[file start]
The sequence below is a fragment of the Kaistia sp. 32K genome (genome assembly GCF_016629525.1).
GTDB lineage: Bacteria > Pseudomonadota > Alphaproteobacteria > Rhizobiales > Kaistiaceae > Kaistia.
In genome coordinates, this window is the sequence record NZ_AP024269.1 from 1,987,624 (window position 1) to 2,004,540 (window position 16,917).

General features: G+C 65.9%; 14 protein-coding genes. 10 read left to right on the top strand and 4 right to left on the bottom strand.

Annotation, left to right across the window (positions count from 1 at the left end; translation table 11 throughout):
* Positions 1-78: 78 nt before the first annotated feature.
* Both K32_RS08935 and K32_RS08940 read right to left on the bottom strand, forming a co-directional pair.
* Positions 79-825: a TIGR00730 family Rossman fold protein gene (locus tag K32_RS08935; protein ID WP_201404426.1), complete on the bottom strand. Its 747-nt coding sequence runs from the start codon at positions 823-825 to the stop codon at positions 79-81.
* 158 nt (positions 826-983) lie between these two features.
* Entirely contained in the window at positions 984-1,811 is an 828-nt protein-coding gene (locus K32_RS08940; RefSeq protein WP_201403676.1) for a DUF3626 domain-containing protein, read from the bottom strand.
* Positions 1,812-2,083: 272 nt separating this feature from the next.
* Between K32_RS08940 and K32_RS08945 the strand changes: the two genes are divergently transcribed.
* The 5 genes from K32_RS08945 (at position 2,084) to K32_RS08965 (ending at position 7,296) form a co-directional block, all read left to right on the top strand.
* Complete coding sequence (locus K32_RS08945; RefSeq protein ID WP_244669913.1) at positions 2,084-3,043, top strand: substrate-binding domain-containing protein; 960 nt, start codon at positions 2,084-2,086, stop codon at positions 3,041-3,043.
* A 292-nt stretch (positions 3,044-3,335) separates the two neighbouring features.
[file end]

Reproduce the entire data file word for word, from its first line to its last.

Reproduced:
The sequence below is a fragment of the Kaistia sp. 32K genome (genome assembly GCF_016629525.1).
GTDB lineage: Bacteria > Pseudomonadota > Alphaproteobacteria > Rhizobiales > Kaistiaceae > Kaistia.
In genome coordinates, this window is the sequence record NZ_AP024269.1 from 1,987,624 (window position 1) to 2,004,540 (window position 16,917).

General features: G+C 65.9%; 14 protein-coding genes. 10 read left to right on the top strand and 4 right to left on the bottom strand.

Annotation, left to right across the window (positions count from 1 at the left end; translation table 11 throughout):
* Positions 1-78: 78 nt before the first annotated feature.
* Both K32_RS08935 and K32_RS08940 read right to left on the bottom strand, forming a co-directional pair.
* Positions 79-825: a TIGR00730 family Rossman fold protein gene (locus tag K32_RS08935; protein ID WP_201404426.1), complete on the bottom strand. Its 747-nt coding sequence runs from the start codon at positions 823-825 to the stop codon at positions 79-81.
* 158 nt (positions 826-983) lie between these two features.
* Entirely contained in the window at positions 984-1,811 is an 828-nt protein-coding gene (locus K32_RS08940; RefSeq protein WP_201403676.1) for a DUF3626 domain-containing protein, read from the bottom strand.
* Positions 1,812-2,083: 272 nt separating this feature from the next.
* Between K32_RS08940 and K32_RS08945 the strand changes: the two genes are divergently transcribed.
* The 5 genes from K32_RS08945 (at position 2,084) to K32_RS08965 (ending at position 7,296) form a co-directional block, all read left to right on the top strand.
* Complete coding sequence (locus K32_RS08945; RefSeq protein ID WP_244669913.1) at positions 2,084-3,043, top strand: substrate-binding domain-containing protein; 960 nt, start codon at positions 2,084-2,086, stop codon at positions 3,041-3,043.
* A 292-nt stretch (positions 3,044-3,335) separates the two neighbouring features.